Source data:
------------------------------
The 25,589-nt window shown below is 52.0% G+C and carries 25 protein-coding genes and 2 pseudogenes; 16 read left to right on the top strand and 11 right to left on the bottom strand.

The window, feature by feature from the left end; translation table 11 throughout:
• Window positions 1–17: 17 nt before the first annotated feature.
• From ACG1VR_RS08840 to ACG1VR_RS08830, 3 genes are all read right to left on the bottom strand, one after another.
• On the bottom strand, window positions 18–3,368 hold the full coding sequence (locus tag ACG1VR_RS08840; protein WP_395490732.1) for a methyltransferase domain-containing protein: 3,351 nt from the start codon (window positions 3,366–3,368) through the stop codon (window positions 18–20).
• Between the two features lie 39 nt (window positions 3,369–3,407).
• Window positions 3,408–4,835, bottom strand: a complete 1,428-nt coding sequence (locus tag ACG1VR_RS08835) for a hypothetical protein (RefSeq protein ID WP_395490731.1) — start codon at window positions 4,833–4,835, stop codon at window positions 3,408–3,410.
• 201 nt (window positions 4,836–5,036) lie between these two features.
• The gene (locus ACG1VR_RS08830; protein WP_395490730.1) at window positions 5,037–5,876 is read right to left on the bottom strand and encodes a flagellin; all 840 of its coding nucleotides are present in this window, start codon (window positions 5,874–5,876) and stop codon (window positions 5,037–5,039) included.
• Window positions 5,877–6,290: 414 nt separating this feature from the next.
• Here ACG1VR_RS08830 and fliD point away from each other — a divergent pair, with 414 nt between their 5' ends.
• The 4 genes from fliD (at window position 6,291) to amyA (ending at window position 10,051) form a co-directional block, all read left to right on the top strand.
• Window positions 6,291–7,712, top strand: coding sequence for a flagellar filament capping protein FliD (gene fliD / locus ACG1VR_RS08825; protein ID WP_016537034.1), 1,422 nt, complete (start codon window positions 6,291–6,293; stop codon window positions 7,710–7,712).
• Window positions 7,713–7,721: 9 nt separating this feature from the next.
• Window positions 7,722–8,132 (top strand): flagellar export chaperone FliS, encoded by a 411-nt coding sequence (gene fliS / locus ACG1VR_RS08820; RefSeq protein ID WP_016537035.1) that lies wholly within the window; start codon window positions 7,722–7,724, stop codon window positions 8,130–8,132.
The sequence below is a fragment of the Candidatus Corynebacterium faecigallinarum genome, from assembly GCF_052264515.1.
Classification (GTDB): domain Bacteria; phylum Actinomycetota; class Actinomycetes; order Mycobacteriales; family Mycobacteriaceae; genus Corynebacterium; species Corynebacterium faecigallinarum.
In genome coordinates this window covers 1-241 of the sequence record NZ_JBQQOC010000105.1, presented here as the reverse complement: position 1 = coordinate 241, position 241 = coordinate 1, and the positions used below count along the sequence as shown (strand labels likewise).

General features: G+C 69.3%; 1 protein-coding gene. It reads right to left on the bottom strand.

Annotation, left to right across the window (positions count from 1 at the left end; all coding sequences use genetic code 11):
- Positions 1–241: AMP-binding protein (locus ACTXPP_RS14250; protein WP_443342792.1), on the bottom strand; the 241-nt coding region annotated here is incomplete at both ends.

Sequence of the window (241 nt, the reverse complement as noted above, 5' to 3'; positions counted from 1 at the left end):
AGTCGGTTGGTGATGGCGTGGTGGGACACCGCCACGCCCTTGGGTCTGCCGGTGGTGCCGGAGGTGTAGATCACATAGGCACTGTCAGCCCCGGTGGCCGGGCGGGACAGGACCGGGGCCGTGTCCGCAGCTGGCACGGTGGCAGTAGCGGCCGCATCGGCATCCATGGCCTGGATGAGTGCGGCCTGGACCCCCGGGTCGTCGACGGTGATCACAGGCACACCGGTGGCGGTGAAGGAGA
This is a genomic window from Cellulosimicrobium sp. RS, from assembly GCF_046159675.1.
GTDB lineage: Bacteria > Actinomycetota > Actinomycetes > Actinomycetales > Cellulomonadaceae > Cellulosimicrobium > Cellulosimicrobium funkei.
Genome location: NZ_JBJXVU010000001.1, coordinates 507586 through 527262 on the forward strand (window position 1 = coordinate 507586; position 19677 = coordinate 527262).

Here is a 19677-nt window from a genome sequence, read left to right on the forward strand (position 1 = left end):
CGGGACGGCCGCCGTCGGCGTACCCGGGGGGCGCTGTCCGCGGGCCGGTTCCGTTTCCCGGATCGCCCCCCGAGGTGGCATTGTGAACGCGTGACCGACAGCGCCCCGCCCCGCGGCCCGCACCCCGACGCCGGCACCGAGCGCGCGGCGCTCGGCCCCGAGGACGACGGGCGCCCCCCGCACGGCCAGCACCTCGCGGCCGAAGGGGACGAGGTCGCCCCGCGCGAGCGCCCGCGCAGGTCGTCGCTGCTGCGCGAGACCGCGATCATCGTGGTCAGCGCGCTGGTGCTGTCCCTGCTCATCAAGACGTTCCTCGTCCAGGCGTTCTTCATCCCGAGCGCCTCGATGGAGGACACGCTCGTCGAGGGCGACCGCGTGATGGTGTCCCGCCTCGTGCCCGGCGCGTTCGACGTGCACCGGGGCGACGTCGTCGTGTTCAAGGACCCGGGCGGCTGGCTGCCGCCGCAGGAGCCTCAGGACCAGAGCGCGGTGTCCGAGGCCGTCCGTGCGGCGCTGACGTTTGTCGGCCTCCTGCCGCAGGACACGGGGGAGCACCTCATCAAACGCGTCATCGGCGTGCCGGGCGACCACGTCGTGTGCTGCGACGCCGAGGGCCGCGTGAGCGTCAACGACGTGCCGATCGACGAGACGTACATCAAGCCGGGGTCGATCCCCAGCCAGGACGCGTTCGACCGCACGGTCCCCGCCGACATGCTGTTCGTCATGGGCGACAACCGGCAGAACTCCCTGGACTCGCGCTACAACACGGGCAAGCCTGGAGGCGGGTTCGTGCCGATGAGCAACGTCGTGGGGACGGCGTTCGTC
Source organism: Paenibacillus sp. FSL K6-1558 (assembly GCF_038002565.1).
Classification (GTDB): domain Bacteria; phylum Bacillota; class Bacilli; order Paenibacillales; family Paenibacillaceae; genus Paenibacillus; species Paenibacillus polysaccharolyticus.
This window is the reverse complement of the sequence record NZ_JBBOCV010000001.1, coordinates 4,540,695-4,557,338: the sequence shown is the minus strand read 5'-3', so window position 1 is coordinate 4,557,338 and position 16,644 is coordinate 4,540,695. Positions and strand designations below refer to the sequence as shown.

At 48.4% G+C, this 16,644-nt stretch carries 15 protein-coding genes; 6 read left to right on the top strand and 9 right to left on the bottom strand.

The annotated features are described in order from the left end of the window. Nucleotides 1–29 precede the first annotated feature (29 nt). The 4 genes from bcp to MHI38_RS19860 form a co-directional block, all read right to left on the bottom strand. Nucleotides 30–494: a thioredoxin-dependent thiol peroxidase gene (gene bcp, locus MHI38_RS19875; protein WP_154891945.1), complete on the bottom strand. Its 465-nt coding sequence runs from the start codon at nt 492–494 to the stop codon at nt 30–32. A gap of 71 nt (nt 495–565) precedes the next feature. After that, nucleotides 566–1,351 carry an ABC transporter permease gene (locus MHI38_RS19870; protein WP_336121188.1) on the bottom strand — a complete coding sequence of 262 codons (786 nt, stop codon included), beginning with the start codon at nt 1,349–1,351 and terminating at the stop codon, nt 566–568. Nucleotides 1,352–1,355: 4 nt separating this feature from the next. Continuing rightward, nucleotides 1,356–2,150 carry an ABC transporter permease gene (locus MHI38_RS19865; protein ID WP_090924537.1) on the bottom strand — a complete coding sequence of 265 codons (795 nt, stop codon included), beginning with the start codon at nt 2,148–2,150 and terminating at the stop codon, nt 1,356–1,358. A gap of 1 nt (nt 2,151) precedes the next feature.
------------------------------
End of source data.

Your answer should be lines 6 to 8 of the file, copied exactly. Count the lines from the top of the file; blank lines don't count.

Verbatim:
• Between the two features lie 39 nt (window positions 3,369–3,407).
• Window positions 3,408–4,835, bottom strand: a complete 1,428-nt coding sequence (locus tag ACG1VR_RS08835) for a hypothetical protein (RefSeq protein ID WP_395490731.1) — start codon at window positions 4,833–4,835, stop codon at window positions 3,408–3,410.
• 201 nt (window positions 4,836–5,036) lie between these two features.